North America is home to 4,000 bee species, but only four species of bee are cultivated worldwide for their honey, and among those four, the main species of bees kept by beekeepers is the European honey bee, Apis mellifera.
The bees, as the 2016 study Modeling the Status, Trends, and Impacts of Wild Bee Abundance in the United States shows, are not in great shape. The study conducted and led by Taylor Ricketts, professor of environment and natural resources at the University of Vermont and director of the Gund Institute for Environment, reveals that bee populations have declined about 23 percent across the nation from 2008 to 2013.
Vermont beekeepers are also seeing losses in their honey bees. According to the preliminary results of the Honey Bee Colony Losses 2018–2019 report by the Honey Bee Informed Partnership, beekeepers have lost 37.7 percent of managed bee colonies nationally from October 2018 to April 2019.
Ross Conrad, writer and beekeeper of Dancing Bee Gardens, sees similar trends in Vermont: “The average losses of bees have been 30, 40, and 50 percent every year for about a decade now throughout the country,” he notes, “and in Vermont it’s been as high as that, too.”
As a result, beekeepers have learned to become good at splitting the surviving hives to make up for the losses, according to Conrad: “A lot of beekeepers these days are losing most of their bees, and the next year they split all their bees, make new queens, and make new hives to make up for the ones that died.”
Wild and domestic bees have been struggling against many challenges, particularly pesticides. Systemic pesticides, especially, are a real threat. While some pesticides sit on the surface of the plant, systemic ones—especially neonicotinoids—are absorbed by the plant and transported to all of its tissues, making the plant effectively toxic to
bees for the rest of its life cycle. If the pesticide level isn’t strong enough to kill the bees outright, it impacts specific neural pathways, damaging their ability to process information and forage for nectar.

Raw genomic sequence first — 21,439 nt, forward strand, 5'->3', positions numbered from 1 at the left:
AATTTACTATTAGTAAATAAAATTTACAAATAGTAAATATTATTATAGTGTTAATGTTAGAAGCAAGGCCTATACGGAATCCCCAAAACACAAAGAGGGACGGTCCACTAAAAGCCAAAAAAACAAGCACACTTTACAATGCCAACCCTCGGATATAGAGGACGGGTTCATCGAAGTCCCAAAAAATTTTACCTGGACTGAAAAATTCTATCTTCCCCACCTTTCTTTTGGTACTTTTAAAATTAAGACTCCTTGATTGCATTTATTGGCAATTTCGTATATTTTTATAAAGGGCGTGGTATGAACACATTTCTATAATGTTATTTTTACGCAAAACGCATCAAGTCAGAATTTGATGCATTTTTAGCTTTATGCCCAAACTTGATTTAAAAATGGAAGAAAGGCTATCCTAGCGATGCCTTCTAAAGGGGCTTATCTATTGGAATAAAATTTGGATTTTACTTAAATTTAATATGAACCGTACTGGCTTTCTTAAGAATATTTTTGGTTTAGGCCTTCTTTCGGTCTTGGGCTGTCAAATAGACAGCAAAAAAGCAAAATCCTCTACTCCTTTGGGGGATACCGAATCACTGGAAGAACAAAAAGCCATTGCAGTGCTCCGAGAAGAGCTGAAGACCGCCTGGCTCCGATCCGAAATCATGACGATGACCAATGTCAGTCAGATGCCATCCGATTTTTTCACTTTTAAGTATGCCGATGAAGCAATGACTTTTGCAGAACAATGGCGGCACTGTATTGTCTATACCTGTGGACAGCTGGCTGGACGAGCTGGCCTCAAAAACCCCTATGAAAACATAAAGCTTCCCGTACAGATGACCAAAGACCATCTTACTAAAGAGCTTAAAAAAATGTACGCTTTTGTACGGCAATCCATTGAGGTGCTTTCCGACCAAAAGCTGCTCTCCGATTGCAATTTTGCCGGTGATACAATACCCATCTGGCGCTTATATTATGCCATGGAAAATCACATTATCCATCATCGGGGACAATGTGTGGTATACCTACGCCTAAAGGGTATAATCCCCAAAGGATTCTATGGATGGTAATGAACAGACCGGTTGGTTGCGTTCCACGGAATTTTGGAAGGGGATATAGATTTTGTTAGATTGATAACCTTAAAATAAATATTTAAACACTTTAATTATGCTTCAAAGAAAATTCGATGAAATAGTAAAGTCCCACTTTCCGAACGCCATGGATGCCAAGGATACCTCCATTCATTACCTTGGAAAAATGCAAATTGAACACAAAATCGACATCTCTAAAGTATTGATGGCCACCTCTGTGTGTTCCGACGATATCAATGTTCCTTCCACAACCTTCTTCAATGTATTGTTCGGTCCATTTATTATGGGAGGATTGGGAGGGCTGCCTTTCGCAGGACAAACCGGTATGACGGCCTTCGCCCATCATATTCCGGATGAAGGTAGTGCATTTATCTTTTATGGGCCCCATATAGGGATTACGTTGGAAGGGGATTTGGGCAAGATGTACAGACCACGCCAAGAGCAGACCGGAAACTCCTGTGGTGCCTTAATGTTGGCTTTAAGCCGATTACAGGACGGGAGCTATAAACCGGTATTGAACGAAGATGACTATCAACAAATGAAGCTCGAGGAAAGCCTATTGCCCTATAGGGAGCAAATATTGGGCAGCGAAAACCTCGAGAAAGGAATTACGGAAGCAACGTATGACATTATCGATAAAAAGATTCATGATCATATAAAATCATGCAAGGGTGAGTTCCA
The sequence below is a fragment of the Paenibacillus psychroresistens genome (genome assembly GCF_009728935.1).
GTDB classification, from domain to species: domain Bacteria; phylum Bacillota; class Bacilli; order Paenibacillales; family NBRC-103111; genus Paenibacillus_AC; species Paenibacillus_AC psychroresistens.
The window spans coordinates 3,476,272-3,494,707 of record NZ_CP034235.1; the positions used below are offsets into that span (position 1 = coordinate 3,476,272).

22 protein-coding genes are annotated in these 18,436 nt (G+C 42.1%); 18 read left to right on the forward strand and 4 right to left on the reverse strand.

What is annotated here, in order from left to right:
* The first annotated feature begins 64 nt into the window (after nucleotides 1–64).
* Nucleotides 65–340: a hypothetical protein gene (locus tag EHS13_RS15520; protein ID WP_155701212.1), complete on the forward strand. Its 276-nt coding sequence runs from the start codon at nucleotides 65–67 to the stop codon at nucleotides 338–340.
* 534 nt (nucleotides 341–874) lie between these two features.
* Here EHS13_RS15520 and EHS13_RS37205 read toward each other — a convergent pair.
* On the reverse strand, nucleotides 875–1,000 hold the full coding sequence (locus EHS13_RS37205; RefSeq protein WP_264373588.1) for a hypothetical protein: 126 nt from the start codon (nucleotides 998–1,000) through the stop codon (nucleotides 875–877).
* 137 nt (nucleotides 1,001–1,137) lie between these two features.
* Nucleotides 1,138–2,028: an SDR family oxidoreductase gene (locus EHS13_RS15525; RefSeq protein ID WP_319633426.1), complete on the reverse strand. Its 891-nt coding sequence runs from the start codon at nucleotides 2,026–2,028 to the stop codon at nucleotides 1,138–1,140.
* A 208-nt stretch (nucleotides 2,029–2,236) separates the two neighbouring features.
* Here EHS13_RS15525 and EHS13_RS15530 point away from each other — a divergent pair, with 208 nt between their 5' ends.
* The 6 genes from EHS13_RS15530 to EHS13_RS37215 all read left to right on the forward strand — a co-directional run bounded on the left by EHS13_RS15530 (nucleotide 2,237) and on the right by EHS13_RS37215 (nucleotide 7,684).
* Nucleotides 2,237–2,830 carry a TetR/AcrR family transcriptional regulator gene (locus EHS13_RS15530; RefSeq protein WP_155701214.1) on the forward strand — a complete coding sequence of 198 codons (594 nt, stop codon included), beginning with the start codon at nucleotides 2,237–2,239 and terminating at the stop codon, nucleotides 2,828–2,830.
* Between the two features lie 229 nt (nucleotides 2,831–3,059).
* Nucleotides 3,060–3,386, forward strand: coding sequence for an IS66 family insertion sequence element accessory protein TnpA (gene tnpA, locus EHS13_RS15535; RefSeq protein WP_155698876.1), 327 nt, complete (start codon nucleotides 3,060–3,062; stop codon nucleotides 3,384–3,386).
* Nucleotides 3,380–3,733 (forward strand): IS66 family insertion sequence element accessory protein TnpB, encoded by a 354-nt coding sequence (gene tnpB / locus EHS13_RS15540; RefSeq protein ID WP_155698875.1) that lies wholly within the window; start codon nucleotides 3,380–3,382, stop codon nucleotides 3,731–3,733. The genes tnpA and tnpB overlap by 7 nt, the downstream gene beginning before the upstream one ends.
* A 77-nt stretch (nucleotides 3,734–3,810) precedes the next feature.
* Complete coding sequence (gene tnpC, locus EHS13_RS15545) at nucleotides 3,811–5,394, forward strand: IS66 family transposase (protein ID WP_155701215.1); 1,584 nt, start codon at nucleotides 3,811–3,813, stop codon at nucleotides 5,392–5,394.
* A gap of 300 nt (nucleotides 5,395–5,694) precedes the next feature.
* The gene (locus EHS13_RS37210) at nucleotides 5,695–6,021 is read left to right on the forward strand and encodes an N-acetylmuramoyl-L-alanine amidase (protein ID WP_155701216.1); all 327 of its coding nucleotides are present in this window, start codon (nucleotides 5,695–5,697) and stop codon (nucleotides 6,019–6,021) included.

According to the Task Force on Systemic Pesticides, formed in 2009 by a group of European scientists, “These systemic insecticides have become the most widely used group of insecticides globally, with a market share now estimated at around 40 percent of the world market.” A few examples of brands that sell neonicotinoid pesticides used on crops are Tristar, Aloft, Clutch, Transect, Advantage, Mallet, Capstar, Platinum, Flagship, Optigard, and Agri-flex.
This problem has not fallen on deaf ears in Vermont. Bill H.205 was signed into law by Gov. Phil Scott on May 28 and limits the use of neonicotinoid pesticides by directing the Vermont Agency of Agriculture to register any neonicotinoid pesticide as a “restricted use pesticide.” This means neonicotinoids are now restricted to licensed applicators. That said, the bill exempts seeds alreadytreated with neonicotinoids.
Conrad worries that the agricultural use of pesticides is too high and that not enough farmers are being educated in methods of farming that don’t rely heavily on pesticides. If farmers and gardeners do have to resort to pesticides, Conrad stresses that there are methods and times of day that are safer for our pollen-collecting friends. “If they have to be used…don’t use them when bees are visiting the plant you are treating and it’s in bloom. Spray when it’s cold or rainy out, or at night.”
Another view of the instability of Vermont’s bee population was revealed this summer in a study conducted by the Vermont Center for Ecostudies (VCE). It discovered 10 new species in Vermont, which, although it initially seems exciting, it is revealing more serious problems, according to Conrad. “Normally, in a stable ecosystem, we don’t have such big changes. To me, it’s evidence that the ecosystem has become destabilized because there’s so much change happening.”
This is underscored by a December study conducted by the Vermont Center for Ecostudies and the Gund Institute that found four of 17 of Vermont’s bumblebee species have disappeared in the past 100 years.
Ironically, this human-caused destabilization of the ecosystem has actually made bees more reliant on humans to survive. When considering a reduction in areas in which bees can forage, the increase in new diseases and parasites, and the use of pesticides such as neonicotinoids, Conrad worries that bees’ ability to live relatively independently may soon be something of the past.
“It’s almost getting to the point where [bees] are like chickens,” Conrad reflected, “It’s hard for them to survive without human interventions. It’s extremely sad, but that seems to be the direction things are going.”